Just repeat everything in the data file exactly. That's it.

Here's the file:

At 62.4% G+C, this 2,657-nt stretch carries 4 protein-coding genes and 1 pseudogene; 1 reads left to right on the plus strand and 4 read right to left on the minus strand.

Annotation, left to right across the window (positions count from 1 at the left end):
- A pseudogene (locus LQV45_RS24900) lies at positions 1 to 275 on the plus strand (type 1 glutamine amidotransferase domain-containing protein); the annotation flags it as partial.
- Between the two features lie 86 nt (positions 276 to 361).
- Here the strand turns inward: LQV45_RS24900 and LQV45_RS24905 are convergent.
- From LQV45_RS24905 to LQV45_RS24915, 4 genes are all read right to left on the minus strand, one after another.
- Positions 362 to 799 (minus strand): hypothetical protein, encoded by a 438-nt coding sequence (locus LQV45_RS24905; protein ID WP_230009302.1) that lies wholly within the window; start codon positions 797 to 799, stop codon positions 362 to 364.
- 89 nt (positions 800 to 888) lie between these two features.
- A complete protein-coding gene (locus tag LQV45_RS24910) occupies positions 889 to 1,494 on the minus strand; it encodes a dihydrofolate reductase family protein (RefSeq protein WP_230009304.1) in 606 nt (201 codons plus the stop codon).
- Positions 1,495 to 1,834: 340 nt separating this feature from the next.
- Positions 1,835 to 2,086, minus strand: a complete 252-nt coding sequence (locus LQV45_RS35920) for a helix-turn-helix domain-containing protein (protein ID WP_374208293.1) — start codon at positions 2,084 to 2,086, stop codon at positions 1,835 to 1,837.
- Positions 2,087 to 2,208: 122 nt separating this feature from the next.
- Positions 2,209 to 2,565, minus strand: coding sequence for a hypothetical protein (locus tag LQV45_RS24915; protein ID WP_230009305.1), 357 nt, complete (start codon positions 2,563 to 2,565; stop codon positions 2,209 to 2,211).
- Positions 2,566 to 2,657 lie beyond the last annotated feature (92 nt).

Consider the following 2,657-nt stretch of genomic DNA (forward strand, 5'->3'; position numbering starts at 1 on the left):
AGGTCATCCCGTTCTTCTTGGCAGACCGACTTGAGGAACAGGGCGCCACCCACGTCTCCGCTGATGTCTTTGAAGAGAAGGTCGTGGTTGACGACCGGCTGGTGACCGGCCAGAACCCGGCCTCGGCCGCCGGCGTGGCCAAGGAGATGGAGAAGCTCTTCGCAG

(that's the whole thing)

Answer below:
At 62.4% G+C, this 2,657-nt stretch carries 4 protein-coding genes and 1 pseudogene; 1 reads left to right on the plus strand and 4 read right to left on the minus strand.

Annotation, left to right across the window (positions count from 1 at the left end):
- A pseudogene (locus LQV45_RS24900) lies at positions 1 to 275 on the plus strand (type 1 glutamine amidotransferase domain-containing protein); the annotation flags it as partial.
- Between the two features lie 86 nt (positions 276 to 361).
- Here the strand turns inward: LQV45_RS24900 and LQV45_RS24905 are convergent.
- From LQV45_RS24905 to LQV45_RS24915, 4 genes are all read right to left on the minus strand, one after another.
- Positions 362 to 799 (minus strand): hypothetical protein, encoded by a 438-nt coding sequence (locus LQV45_RS24905; protein ID WP_230009302.1) that lies wholly within the window; start codon positions 797 to 799, stop codon positions 362 to 364.
- 89 nt (positions 800 to 888) lie between these two features.
- A complete protein-coding gene (locus tag LQV45_RS24910) occupies positions 889 to 1,494 on the minus strand; it encodes a dihydrofolate reductase family protein (RefSeq protein WP_230009304.1) in 606 nt (201 codons plus the stop codon).
- Positions 1,495 to 1,834: 340 nt separating this feature from the next.
- Positions 1,835 to 2,086, minus strand: a complete 252-nt coding sequence (locus LQV45_RS35920) for a helix-turn-helix domain-containing protein (protein ID WP_374208293.1) — start codon at positions 2,084 to 2,086, stop codon at positions 1,835 to 1,837.
- Positions 2,087 to 2,208: 122 nt separating this feature from the next.
- Positions 2,209 to 2,565, minus strand: coding sequence for a hypothetical protein (locus tag LQV45_RS24915; protein ID WP_230009305.1), 357 nt, complete (start codon positions 2,563 to 2,565; stop codon positions 2,209 to 2,211).
- Positions 2,566 to 2,657 lie beyond the last annotated feature (92 nt).

Consider the following 2,657-nt stretch of genomic DNA (forward strand, 5'->3'; position numbering starts at 1 on the left):
AGGTCATCCCGTTCTTCTTGGCAGACCGACTTGAGGAACAGGGCGCCACCCACGTCTCCGCTGATGTCTTTGAAGAGAAGGTCGTGGTTGACGACCGGCTGGTGACCGGCCAGAACCCGGCCTCGGCCGCCGGCGTGGCCAAGGAGATGGAGAAGCTCTTCGCAG